In DeNarvaez most of this requirement was met when the registrant's parents actually received the official Order and communicated its existence to him. The issue of whether the content of the Order was communicated to the registrant did not arise in that case, but the clear implication is that the Order was opened and communicated to him. He immediately thereafter wrote the board and requested a postponement of his physical examination, which was granted without date. Later the board sent a letter advising him of the date, and this letter was held to have crystalized his continuing duty to report.

 In Bruinier, as in this case, the court accepted the fact asserted that the defendant never received or knew of the official Order until he received a letter from the board informing him of the outstanding Order, and a series of later letters which led ultimately to his appearance and subsequent refusal to submit. The court acquitted the defendant, finding that the substitute letters did not adequately inform the defendant of important matters which were set forth in the official Order, and thus, could not attach a duty to report.

 In the case before this Court too, the Form Letter # 8 does not fully inform the registrant of the contents of the SSS Form 223. To be sure, it tells him when the Order to Report was issued and mailed, and it directs him to report for a physical examination at a place and time certain, and asserts that he has a continuing obligation to report. However, a comparison of the SSS Form 223 and the Form Letter # 8 reveals that significant statements of the rights and risks of the registrant contained in the former are wholly missing from the latter.

 Fully one-half of the page-long SSS Form 223 is devoted to an Important Notice, which sets forth details concerning what the registrant may do if the Order imposes a hardship; how to protect his rights to return to his job following the examination; what documents to take to the examination if there is a physical or mental condition which is thought to be disqualifying; and, most important, a warning that failure to report can subject him to fine and imprisonment.

 The Form Letter # 8 is devoid of any advice, warning or explanation of any kind.

 It is the view of this Court, obviously shared by the Selective Service System, that the information contained in SSS Form 223 is important to the exercise of certain rights and privileges afforded a registrant. This Court holds that where, as in this case, the Board has good reason to believe that the registrant has never received SSS Form 223 and has no indication that he is independently aware of its content, it is prejudicial to send a substitute which fails to set forth critical information contained in the official Order, see United States v. Orta, 305 F. Supp. 1073 (D.P.R.); *fn6" and such substitute form is insufficient to cause the "continuing duty" to mature.

 Count I is therefore dismissed on the basis that the defendant was not under a legal duty to report for an Armed Forces Physical Examination.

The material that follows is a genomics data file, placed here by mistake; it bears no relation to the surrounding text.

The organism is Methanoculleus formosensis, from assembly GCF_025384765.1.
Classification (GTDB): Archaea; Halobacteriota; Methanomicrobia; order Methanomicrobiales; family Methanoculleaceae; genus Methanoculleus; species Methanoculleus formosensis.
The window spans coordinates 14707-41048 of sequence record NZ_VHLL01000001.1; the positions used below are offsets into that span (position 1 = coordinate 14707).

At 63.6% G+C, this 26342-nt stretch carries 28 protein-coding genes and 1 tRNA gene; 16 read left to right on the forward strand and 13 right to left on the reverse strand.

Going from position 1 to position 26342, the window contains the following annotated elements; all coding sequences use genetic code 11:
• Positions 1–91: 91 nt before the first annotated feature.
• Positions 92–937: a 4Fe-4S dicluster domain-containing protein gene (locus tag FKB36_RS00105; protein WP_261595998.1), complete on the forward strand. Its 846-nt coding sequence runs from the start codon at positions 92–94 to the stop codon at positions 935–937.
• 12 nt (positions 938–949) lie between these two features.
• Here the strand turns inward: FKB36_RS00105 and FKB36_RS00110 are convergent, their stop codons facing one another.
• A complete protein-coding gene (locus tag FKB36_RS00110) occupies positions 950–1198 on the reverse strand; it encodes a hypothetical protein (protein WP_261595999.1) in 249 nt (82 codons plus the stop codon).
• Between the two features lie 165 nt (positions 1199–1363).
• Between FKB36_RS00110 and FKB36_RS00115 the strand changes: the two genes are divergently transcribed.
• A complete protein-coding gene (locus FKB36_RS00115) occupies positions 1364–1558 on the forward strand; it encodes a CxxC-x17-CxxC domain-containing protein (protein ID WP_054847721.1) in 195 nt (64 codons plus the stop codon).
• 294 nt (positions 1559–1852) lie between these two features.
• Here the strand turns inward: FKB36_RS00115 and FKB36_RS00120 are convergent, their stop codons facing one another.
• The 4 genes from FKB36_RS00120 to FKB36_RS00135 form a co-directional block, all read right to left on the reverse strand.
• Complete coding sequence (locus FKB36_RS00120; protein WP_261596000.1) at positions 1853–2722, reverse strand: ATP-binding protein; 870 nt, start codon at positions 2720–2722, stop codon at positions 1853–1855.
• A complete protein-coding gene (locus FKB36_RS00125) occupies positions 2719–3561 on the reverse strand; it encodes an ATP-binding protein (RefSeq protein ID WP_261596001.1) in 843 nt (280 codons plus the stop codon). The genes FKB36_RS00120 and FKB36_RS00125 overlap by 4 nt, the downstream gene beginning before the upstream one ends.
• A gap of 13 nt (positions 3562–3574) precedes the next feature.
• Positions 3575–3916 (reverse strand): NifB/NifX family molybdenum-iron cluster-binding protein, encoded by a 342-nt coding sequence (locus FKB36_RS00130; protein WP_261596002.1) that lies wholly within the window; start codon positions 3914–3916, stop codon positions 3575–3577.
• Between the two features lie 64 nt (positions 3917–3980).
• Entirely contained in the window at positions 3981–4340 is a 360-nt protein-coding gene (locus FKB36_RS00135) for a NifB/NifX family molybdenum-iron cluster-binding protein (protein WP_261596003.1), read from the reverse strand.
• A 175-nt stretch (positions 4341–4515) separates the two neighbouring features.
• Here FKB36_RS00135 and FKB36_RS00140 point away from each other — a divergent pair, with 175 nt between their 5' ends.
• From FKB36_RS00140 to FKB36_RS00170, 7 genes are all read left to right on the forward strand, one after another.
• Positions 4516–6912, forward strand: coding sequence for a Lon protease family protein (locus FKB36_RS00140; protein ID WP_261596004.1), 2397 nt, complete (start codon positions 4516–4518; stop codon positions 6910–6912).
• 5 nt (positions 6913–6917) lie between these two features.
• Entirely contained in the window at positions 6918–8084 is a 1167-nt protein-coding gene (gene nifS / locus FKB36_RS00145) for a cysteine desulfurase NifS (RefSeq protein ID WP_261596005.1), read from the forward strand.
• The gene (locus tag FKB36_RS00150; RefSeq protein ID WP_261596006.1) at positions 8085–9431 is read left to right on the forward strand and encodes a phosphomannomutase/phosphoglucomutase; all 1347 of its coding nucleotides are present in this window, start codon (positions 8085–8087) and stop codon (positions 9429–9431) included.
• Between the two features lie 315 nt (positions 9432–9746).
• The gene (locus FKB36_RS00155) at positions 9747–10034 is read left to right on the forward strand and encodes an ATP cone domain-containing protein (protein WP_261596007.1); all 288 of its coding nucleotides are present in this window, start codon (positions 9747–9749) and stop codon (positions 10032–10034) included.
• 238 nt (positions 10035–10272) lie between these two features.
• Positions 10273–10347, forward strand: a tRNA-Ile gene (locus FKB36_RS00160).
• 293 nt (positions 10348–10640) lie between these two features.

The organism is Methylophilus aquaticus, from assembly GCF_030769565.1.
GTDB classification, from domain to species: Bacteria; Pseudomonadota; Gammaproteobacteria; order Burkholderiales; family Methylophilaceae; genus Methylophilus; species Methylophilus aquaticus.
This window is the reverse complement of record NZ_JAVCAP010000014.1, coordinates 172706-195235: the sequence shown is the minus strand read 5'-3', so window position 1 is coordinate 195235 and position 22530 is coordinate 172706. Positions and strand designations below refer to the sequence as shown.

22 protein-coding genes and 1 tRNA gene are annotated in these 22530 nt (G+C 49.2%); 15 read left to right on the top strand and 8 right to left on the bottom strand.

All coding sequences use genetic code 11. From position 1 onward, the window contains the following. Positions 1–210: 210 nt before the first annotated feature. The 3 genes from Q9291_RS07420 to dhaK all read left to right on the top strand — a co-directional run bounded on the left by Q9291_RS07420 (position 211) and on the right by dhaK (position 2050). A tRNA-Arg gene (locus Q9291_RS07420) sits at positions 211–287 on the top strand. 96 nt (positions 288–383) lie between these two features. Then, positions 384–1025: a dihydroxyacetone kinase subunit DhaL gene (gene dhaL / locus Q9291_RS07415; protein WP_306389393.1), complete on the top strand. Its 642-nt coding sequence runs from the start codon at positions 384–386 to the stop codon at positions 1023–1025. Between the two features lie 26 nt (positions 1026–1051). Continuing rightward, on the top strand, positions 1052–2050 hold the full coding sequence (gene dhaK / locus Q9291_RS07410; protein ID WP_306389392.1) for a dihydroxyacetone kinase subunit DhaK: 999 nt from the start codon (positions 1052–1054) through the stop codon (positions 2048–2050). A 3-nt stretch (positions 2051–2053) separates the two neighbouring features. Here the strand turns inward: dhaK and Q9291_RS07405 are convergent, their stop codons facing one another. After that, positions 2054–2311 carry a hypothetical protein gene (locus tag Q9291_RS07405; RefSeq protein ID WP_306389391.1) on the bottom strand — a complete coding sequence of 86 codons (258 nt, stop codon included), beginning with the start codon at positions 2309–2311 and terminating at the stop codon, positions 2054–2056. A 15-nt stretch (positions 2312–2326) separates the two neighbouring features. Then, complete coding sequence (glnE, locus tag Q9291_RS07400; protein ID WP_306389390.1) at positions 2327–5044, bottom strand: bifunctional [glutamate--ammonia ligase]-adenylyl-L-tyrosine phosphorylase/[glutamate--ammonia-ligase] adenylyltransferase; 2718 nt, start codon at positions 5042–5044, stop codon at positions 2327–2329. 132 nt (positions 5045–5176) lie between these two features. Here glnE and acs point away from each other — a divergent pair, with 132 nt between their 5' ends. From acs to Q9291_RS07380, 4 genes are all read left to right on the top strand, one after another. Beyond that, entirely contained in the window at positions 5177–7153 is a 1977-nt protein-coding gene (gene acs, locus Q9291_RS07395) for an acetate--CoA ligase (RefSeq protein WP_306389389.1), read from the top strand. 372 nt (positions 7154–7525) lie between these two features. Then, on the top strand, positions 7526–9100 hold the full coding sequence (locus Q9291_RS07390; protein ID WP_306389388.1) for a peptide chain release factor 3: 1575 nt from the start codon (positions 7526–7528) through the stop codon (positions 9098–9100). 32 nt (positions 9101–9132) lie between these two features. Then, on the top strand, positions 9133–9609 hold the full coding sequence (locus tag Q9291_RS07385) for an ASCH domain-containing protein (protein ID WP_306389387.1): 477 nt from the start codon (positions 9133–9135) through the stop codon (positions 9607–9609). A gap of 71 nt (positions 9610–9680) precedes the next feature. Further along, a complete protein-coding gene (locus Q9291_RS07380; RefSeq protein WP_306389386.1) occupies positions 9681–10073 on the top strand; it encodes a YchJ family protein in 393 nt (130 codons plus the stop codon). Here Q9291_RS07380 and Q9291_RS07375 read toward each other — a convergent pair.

Count II

 Defense counsel have also moved in two separate motions to dismiss Count II of the indictment on grounds different from those which have been dispositive of Count I. In view of the disposition of Count I, it is not necessary to consider the additional issues raised with respect to Count II.

 The only authority for the Order to Report for Induction which was mailed June 6, 1972, directing the defendant to report on July 6, 1972, is 32 C.F.R. § 1631.6(a) (1972), which states:


"That notwithstanding Part 1628 or any provision of these regulations, when a registrant in whatever classification has refused or otherwise failed to comply with an order of his local board to report for and submit to an Armed Forces examination, he may . . . be selected and ordered to report for induction even though he has not been found acceptable for service in the Armed Forces . . ." *fn7"

 Since the defendant was under no legal duty to report for a physical examination, he can not be said to have "refused or otherwise failed to comply with an order of his local board to report for and submit to an Armed Forces examination." Any such order was rendered inoperative by the use of the inadequate substitute Form Letter # 8, in these circumstances.

 Therefore Count II is also dismissed and with it, the indictment.

 The Court in reaching this result does not condone the actions of the defendant; but neither does it condone the application of any thing less than the letter of the law by local draft boards. It should also be noted that no permanent harm is done to the government by this decision. It requires only that in order to subject the defendant to the severe penalties involved, the local board act with utmost fidelity and sensitivity to his procedural rights. Should there be a new call, and should the defendant be otherwise eligible in all respects, there is nothing to prevent the board from issuing a new order to report.